McLaren's main sponsor. In 1974 the McLaren signed up Marlboro (cigarettes) and Texaco (oil/gasoline).
Through 1974, Denny Hulme and Emerson Fittipaldi drove cars with red and white Marlboro/Texaco livery
but Mike Hailwood took over M23/1 and raced under Yardley livery until his crash at the Nürburgring.
Before Denny Hulme retired at the end of the 1974 season, he arranged to purchase M23/1. Neither
its chassis nor its engine were suitable for front-line Formula One racing, but they'd been restored to
suit occasional demonstration runs at very high speed, and that's exactly how Hulme used the car.
After Denny died in 1992, the car was loaned to the auto museum in Te Puke New Zealand. The
museum closed in 2006, and Denny's wife Greeta sold M23/1 to Phil Mauger in June of that year.
McLaren experimented with a narrower and shorter "winkle picker" nosecone in 1974, but otherwise
basic chisel-shaped nosecones served the M23 model well over its five year career. The design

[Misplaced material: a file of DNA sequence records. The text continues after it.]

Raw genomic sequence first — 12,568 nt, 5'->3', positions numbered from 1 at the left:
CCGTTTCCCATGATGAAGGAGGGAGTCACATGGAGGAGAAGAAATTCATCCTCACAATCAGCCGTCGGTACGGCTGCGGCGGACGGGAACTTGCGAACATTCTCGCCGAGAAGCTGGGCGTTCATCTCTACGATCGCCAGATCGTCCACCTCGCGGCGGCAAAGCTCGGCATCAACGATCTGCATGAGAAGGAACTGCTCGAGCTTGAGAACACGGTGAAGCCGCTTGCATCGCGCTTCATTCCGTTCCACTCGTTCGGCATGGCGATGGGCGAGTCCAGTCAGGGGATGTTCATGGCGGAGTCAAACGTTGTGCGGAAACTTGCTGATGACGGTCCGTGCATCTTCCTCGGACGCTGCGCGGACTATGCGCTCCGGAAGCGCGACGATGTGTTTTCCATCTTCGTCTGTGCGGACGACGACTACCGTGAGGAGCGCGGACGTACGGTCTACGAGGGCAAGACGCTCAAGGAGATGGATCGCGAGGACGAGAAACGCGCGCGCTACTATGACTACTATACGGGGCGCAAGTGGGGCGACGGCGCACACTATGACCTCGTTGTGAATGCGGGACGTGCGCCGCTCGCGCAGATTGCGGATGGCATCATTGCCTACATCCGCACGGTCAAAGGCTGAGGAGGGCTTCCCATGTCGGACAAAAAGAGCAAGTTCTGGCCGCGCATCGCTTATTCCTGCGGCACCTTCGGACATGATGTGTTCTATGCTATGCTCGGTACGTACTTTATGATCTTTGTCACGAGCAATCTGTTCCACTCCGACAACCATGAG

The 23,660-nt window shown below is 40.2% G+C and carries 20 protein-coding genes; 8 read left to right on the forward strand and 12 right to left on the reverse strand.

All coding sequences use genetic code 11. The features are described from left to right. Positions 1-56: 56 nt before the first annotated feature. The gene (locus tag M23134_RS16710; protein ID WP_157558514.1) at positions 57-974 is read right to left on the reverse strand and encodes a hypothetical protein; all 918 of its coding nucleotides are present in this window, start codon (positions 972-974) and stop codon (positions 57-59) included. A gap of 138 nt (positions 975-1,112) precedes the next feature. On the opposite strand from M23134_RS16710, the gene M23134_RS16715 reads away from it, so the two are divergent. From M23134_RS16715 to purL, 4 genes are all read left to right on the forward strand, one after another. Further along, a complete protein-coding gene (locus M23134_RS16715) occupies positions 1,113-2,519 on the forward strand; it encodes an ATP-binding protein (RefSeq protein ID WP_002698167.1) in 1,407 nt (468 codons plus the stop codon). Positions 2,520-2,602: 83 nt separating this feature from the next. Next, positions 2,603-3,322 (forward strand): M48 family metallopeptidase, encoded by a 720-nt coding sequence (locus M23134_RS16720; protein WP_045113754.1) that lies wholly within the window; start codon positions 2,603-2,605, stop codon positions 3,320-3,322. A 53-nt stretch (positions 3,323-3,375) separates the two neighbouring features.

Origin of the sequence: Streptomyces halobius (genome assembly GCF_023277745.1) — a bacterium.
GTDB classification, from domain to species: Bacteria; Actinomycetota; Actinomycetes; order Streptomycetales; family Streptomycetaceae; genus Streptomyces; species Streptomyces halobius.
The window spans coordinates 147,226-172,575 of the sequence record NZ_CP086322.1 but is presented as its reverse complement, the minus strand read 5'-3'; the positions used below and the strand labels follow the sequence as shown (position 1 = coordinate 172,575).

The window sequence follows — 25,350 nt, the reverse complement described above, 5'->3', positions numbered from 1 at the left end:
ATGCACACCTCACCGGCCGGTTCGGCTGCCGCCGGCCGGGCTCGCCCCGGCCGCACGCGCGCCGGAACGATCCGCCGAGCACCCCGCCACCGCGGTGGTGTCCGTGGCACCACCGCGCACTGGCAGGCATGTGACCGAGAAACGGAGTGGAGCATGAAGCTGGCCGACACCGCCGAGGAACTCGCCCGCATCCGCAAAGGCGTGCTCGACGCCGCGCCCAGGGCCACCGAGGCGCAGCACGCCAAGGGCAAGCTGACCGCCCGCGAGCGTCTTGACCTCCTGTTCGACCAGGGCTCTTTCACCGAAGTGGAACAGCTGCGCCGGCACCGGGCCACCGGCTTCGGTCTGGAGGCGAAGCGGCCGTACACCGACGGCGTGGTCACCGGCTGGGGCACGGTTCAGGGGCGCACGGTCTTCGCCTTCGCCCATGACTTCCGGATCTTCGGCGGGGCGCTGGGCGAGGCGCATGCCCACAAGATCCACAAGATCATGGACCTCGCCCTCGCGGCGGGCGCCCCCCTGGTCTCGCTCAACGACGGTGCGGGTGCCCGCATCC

however evolved quite a bit. It became shorter. The central driver-cooling duct disappeared in later
years. Two small side ducts for shock absorber cooling, remained. By 1976, McLaren switched from
fiberglass to Kevlar composite nosecones and cockpit surrounds for a substantial weight reduction.
After acquiring M23/1, Phil Mauger commissioned John Crawford of Ruapuna New Zealand to
completely strip down the car and go over it with a fine tooth comb. Every last part was inspected
and the structural parts were all crack tested. Crawford decided to re-use quite a lot of the original
hardware because it was of superior quality and had very little mileage or wear since the McLaren
works had remanufactured the car. Paint was another matter: the car did need to be resprayed.
One of the most distinctive characteristics of early 1970s Grand Prix racecars, tall airboxes promised
increased air volume and a cooler/denser charge for the engine. Also, very importantly, airboxes
helped reduce the turbulence of airflow at the rear wing thereby improving aerodynamic efficiency.
Shown: the 1973-style M23 airbox. In 1974 McLaren phased in an even taller airbox with rectangular
opening. In 1976 tall airboxes were banned. After that, induction air was instead drawn from either